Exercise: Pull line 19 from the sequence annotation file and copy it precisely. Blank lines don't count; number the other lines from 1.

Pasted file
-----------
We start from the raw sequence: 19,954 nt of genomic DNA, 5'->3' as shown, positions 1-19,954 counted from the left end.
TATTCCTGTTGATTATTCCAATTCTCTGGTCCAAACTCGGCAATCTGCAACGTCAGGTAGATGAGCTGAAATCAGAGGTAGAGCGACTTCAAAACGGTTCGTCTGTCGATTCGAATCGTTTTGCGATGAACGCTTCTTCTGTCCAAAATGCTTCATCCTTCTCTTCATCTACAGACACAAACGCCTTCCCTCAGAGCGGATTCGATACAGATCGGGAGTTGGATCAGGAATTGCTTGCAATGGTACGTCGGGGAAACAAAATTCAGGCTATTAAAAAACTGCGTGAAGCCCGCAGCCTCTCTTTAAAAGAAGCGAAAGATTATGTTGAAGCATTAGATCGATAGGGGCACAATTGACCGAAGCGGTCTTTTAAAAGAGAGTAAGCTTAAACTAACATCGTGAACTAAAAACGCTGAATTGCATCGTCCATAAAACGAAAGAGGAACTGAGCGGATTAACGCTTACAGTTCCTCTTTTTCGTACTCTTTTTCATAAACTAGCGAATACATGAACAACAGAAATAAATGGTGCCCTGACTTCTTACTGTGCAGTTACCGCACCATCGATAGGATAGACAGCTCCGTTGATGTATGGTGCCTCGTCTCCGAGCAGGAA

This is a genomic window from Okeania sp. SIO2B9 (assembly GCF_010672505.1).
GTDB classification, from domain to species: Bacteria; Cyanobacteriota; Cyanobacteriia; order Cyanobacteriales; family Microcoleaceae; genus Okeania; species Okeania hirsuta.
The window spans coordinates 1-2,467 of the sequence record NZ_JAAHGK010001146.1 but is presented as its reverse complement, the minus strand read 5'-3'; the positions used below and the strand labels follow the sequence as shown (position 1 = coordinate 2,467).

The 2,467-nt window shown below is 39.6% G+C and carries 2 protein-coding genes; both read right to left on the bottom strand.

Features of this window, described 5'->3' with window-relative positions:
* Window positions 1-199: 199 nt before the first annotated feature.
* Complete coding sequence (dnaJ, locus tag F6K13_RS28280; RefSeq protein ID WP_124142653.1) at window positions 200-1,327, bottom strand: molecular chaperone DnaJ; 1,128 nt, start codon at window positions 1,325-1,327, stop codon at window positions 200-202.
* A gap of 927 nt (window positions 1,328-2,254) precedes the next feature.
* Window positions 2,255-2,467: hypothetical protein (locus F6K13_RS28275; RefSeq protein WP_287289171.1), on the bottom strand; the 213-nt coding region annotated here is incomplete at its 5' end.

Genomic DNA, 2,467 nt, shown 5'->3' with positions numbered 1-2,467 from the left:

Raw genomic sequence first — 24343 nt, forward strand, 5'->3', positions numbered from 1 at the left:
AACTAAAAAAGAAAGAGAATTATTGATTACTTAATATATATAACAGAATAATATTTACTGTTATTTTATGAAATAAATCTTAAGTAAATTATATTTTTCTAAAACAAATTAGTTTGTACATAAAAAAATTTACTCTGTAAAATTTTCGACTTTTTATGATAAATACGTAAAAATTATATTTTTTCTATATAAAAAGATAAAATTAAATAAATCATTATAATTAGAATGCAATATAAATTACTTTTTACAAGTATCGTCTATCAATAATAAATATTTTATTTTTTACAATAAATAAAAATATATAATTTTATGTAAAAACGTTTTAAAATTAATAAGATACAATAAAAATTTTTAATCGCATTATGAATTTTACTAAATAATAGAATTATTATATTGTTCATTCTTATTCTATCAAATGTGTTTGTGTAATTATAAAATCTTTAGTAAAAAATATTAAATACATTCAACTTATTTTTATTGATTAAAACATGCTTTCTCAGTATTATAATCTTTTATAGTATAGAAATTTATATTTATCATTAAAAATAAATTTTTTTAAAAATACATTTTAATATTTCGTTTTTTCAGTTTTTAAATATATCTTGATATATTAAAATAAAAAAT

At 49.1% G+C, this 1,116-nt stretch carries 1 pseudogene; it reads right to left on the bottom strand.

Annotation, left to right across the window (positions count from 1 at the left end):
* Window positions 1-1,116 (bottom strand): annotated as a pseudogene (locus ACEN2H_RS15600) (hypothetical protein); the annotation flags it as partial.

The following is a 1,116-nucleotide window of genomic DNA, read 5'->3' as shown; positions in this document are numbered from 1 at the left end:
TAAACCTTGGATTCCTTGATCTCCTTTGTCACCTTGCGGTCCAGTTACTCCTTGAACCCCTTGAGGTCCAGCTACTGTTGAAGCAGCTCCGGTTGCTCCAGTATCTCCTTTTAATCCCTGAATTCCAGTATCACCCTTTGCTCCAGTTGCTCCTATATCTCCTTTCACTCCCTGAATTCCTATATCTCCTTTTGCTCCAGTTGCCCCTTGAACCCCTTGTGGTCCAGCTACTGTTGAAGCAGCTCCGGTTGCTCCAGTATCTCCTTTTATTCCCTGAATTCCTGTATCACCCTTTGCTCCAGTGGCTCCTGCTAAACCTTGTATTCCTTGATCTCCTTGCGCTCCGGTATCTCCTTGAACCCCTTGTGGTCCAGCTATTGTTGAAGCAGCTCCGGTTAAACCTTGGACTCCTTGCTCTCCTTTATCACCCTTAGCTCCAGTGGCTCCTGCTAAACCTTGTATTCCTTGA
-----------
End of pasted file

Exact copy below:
TAAACCTTGGATTCCTTGATCTCCTTTGTCACCTTGCGGTCCAGTTACTCCTTGAACCCCTTGAGGTCCAGCTACTGTTGAAGCAGCTCCGGTTGCTCCAGTATCTCCTTTTAATCCCTGAATTCCAGTATCACCCTTTGCTCCAGTTGCTCCTATATCTCCTTTCACTCCCTGAATTCCTATATCTCCTTTTGCTCCAGTTGCCCCTTGAACCCCTTGTGGTCCAGCTACTGTTGAAGCAGCTCCGGTTGCTCCAGTATCTCCTTTTATTCCCTGAATTCCTGTATCACCCTTTGCTCCAGTGGCTCCTGCTAAACCTTGTATTCCTTGATCTCCTTGCGCTCCGGTATCTCCTTGAACCCCTTGTGGTCCAGCTATTGTTGAAGCAGCTCCGGTTAAACCTTGGACTCCTTGCTCTCCTTTATCACCCTTAGCTCCAGTGGCTCCTGCTAAACCTTGTATTCCTTGA